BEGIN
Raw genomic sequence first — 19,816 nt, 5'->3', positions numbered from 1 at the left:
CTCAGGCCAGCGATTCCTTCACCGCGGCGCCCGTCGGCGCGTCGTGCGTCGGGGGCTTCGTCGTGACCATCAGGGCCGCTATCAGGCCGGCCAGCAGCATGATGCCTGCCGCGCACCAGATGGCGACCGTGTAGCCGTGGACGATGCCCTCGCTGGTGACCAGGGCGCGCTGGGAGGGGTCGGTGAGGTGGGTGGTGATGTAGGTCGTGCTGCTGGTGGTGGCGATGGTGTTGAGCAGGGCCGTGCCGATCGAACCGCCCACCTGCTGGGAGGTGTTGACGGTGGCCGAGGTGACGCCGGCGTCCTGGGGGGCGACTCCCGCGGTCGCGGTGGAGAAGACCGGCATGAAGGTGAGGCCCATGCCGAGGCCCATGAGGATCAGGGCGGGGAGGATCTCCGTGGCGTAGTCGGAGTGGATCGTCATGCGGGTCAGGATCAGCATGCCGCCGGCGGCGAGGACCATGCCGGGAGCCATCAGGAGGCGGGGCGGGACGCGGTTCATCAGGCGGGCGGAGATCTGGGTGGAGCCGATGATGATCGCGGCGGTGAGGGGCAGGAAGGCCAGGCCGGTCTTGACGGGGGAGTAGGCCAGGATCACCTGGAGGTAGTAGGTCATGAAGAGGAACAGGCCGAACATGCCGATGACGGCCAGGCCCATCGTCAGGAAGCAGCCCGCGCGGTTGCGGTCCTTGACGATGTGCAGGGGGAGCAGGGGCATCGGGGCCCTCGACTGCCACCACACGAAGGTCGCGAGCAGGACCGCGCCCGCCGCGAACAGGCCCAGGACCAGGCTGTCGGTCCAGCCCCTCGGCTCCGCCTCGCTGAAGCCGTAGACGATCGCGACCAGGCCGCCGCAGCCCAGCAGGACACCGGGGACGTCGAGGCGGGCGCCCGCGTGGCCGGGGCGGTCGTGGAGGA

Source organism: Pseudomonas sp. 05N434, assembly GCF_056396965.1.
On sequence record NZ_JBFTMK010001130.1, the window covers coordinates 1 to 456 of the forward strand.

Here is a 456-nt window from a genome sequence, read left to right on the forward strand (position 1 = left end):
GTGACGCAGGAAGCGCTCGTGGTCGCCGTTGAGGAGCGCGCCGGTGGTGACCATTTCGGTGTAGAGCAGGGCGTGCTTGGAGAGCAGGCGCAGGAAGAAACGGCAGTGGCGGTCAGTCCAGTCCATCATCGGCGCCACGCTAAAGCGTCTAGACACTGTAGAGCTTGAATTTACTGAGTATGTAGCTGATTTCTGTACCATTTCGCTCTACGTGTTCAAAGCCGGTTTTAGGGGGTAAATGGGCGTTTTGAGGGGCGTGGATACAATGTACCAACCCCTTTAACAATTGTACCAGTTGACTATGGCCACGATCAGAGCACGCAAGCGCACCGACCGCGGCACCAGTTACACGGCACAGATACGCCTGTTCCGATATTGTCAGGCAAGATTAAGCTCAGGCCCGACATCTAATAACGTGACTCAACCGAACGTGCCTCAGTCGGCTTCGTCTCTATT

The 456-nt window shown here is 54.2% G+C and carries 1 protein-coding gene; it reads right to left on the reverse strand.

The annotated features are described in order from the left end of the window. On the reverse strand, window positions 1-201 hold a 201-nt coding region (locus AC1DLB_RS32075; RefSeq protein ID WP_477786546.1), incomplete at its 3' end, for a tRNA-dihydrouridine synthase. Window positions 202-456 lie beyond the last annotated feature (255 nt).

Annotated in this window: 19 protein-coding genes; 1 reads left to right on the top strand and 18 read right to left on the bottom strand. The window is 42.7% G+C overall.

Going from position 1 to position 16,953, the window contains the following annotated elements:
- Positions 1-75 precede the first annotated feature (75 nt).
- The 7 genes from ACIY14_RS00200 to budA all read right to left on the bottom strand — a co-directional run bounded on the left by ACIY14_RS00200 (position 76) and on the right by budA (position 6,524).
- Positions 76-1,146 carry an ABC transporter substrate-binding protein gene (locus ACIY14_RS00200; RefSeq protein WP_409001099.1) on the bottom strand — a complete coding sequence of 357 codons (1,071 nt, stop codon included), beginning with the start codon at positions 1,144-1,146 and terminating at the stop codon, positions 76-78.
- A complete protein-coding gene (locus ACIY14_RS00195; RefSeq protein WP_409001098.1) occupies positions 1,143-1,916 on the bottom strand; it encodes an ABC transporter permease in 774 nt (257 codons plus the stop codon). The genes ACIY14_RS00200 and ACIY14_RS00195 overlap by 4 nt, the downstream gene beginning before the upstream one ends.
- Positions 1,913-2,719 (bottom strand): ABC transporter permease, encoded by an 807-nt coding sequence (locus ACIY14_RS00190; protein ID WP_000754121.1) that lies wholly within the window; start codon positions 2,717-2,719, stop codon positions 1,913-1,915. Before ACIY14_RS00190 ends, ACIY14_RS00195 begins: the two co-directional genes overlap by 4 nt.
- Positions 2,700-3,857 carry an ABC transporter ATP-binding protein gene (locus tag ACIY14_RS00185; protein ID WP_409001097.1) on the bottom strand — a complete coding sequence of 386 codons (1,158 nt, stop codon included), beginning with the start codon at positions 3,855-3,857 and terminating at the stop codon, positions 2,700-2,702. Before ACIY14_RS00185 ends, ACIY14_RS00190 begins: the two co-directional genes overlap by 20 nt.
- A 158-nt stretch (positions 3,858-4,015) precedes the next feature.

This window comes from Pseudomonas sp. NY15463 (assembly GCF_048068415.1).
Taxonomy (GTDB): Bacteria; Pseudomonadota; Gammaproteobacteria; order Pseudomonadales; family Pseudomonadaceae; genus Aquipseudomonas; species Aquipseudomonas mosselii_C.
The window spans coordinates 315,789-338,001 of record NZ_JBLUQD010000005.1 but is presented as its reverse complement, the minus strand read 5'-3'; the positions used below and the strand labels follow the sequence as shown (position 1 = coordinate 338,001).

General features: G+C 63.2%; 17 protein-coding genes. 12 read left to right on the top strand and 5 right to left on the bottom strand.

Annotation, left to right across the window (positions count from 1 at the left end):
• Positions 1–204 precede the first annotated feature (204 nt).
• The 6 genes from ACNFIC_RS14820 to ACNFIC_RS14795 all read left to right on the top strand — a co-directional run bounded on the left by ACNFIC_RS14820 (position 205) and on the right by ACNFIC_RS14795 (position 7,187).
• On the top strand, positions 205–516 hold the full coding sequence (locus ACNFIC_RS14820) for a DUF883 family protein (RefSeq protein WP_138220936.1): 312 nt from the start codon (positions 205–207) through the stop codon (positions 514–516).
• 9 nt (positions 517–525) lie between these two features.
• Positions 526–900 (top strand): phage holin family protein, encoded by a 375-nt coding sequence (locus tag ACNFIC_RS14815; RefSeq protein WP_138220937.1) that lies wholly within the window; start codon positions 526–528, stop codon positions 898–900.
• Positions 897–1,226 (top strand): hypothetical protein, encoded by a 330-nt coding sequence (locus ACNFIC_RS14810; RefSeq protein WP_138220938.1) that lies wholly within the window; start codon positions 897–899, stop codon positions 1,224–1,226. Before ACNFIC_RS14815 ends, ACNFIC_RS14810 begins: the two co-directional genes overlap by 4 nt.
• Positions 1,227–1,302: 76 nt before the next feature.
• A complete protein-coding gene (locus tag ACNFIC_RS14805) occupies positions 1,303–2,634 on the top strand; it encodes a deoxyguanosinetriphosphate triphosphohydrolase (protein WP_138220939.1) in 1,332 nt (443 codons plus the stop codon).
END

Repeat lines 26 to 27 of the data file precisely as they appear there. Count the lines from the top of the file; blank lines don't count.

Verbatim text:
• 9 nt (positions 517–525) lie between these two features.
• Positions 526–900 (top strand): phage holin family protein, encoded by a 375-nt coding sequence (locus tag ACNFIC_RS14815; RefSeq protein WP_138220937.1) that lies wholly within the window; start codon positions 526–528, stop codon positions 898–900.